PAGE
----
The depth, leading towards the height

The huge colossal steel artwork standing there before me in the museum Voorlinden in Wassenaar, the Netherlands, weighs no less than 216 ton and has a height of 4 meters. The flyer tells me that this sculpture consists of six upright-standing arched steel plates. Three of them form one spiral. While meandering, you can pass through two intertwined spirals. “Open Ended” would look like a labyrinth and yet not be one. My curiosity has been aroused.

The depth, leading towards the height

Despite the many tons of weight, the artwork – lead-footed heavy – gives the impression of weightlessness, as if the plates were placed without effort. The actually inflexible material looks incomprehensibly light and elegant. It seems as if the steel plates, as flexible as 150 grams paper, have without effort been shaped in an undulant way by the hands of the artist.

The graceful lines at the front suggest the nose of a vessel; however, I can enter here.

To the left and to the right walls of raw steel are rising high.

In between both of them a narrow path is formed. I walk and look upward. The light from above accompanies me. One wall leans somewhat over me; I feel included in the art work.

It is a vertiginous experience. No more straight lines, the horizon has disappeared.

The narrow, slanting corridors and the curvature in the walls present a distinctive experience of space. At the same time, how miraculous, I experience a different time, no longer linear. No, I feel as if I am whirling along in the curves, corridor after corridor, cyclic, continuing forever. Only the light in between those high rising spaces offers tenure.

The path turns with a sharp angle. The sound of my footsteps changes. Then I turn around another corner and suddenly find myself in the center, the heart of the art work. There, it is spacious and light! It has the shape of an eye. I entered on the one side, and now I see that I can exit on the other side!

Now I understand the title: ‘Open Ended‘.  There is no ending point. No one needs to return on the same path as in a labyrinth. The path continues.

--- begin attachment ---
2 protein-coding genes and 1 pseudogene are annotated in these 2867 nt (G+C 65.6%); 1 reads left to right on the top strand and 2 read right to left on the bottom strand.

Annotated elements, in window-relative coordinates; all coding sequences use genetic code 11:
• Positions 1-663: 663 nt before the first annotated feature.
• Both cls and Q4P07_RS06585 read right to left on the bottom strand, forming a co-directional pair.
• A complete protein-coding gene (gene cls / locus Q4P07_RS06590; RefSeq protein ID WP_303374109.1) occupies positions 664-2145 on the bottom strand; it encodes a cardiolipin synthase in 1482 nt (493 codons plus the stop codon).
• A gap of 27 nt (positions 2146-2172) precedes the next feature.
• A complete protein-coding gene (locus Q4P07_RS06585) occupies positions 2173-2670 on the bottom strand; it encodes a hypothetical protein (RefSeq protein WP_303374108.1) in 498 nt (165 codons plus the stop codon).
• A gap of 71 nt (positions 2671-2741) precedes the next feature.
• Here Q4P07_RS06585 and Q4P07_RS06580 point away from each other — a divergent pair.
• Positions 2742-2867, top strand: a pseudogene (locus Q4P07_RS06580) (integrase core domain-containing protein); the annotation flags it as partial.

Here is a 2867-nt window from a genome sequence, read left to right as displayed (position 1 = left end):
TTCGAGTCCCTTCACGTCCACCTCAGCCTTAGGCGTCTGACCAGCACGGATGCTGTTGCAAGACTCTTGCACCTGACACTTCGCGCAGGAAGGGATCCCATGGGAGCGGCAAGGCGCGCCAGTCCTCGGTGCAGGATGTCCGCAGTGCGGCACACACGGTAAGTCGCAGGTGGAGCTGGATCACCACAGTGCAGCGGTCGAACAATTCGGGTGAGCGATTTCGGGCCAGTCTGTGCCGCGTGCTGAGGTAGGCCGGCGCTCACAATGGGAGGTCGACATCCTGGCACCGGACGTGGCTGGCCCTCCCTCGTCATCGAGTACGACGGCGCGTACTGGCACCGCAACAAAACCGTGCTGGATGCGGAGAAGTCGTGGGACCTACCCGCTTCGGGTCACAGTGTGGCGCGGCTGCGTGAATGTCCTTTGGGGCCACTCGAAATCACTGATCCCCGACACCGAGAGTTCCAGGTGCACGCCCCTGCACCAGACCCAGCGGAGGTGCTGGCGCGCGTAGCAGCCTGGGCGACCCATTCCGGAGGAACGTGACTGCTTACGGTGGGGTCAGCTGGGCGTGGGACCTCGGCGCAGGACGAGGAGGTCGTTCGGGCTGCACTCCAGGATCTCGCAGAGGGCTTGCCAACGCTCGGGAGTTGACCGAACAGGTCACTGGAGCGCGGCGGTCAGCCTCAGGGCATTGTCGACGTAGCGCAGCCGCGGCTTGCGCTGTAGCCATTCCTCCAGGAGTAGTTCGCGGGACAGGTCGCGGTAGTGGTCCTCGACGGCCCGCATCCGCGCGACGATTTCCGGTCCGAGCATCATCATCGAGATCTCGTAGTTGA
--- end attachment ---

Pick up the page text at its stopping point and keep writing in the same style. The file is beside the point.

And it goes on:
The thought occurs to me that this is an art work with many contradistinctions. The lead-weighty that gives a weightless impression. The steel factory-like, fabricated by people, versus the organic forms of circles, ellipses and spirals, the natural.

Two intertwined spirals. Two corridors: one towards the heart and one out of the heart. Hollow and bulging walls, lying within each other and in the center facing each other. There, they together form the eye, the open, illuminated space.

The hollow will be full, the empty filled. 

Are these the words from the Daodejing?

And in the center we then find Dao’s spiritual essence, speaking to me:

Receiving everything, giving away everything.

It is not a maze in which you can get lost. Not a labyrinth in which you can only go in one direction. It is a passage! A movement of blending and merging into each other: involution and evolution. Depth and height. Time and eternity.

In between opposites, there is a path of life, my life!

Aimed towards the center: the heart, the soul, the spirit.

I do not know where the next bend will bring me, or when precisely the exit nears. The path becomes so narrow, that I can look at the walls from close by. The effect of time gives them a  corroding skin in which I can see the structure of flowers and suns.

Ahead of me, the path lightens up – the corridor catches more light – and then I step out of the art work, ‘into the open’: into a grand, breath-taking field of light. It overlooks a colorful garden.

When you make the two into one, when you make the inside similar to the outside, and the outside as the inside, and the above as the below, the outer as the most inner, then you will enter into the kingdom and become a son of man. [i]


About the artist:

Richard Serra is an American metal artist, born on November 2nd, 1939 in San Francisco.

He often uses large steel plates of simple forms, of which the construction is also misleadingly simple. For Serra it is about the relationship between the art work and the surrounding space. It does not matter if his steel plates are splitting through a mountain landscape, a museum hall or a busy city square – the plates are interacting with their surroundings. Through their precise situating they change the space perspective of the viewer.

His work is also compared to architecture and is constructed on ship wharves. A close team of engineers, steel workers and transporters cooperate in this work. However, not the final result, but the construction process is the starting point for Serra. When he speaks about that, he does not say ‘I’, but always ‘we’. 

Some of his works are:

Berlin Curves, 1986, Berlin.

King of New York, 2008, Museum of Modern Art, New York.

Matter of Time, 2005 Guggenheim Museum, Bilbao.

East-West/West-East, 2014 landmark in the desert, Qatar.

In The Netherlands:

Open Ended, Museum Voorlinden, Wassenaar.

One, 1988 Kröller-Müller Museum, Otterloo.

Sea Level, 1989-1996, Zeewolde.

Growing arches, 1980, Museum Boijmans Van Beuningen, Rotterdam.

The hours of the day, 1990, Bonnefantenmuseum, Maastricht.


[i] Thomas Gospel

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Date: October 16, 2021
Author: Ankie Hettema-Pieterse (Netherlands)
Photo: Bill Mead on Unsplash CCO

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